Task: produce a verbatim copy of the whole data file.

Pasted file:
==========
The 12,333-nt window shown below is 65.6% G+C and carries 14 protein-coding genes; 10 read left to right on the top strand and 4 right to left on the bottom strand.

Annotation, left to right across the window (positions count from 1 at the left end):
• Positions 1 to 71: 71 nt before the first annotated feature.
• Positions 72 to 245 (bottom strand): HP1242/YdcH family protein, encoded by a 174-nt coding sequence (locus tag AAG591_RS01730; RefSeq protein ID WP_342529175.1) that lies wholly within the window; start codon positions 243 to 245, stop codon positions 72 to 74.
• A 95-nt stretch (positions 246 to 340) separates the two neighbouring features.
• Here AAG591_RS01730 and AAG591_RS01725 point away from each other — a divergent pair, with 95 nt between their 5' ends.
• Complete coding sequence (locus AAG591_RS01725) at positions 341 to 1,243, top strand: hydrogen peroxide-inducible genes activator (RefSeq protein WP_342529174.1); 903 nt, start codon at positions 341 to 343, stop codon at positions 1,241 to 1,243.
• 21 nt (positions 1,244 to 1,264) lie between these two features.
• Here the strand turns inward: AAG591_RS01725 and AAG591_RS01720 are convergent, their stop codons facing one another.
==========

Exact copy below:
The 12,333-nt window shown below is 65.6% G+C and carries 14 protein-coding genes; 10 read left to right on the top strand and 4 right to left on the bottom strand.

Annotation, left to right across the window (positions count from 1 at the left end):
• Positions 1 to 71: 71 nt before the first annotated feature.
• Positions 72 to 245 (bottom strand): HP1242/YdcH family protein, encoded by a 174-nt coding sequence (locus tag AAG591_RS01730; RefSeq protein ID WP_342529175.1) that lies wholly within the window; start codon positions 243 to 245, stop codon positions 72 to 74.
• A 95-nt stretch (positions 246 to 340) separates the two neighbouring features.
• Here AAG591_RS01730 and AAG591_RS01725 point away from each other — a divergent pair, with 95 nt between their 5' ends.
• Complete coding sequence (locus AAG591_RS01725) at positions 341 to 1,243, top strand: hydrogen peroxide-inducible genes activator (RefSeq protein WP_342529174.1); 903 nt, start codon at positions 341 to 343, stop codon at positions 1,241 to 1,243.
• 21 nt (positions 1,244 to 1,264) lie between these two features.
• Here the strand turns inward: AAG591_RS01725 and AAG591_RS01720 are convergent, their stop codons facing one another.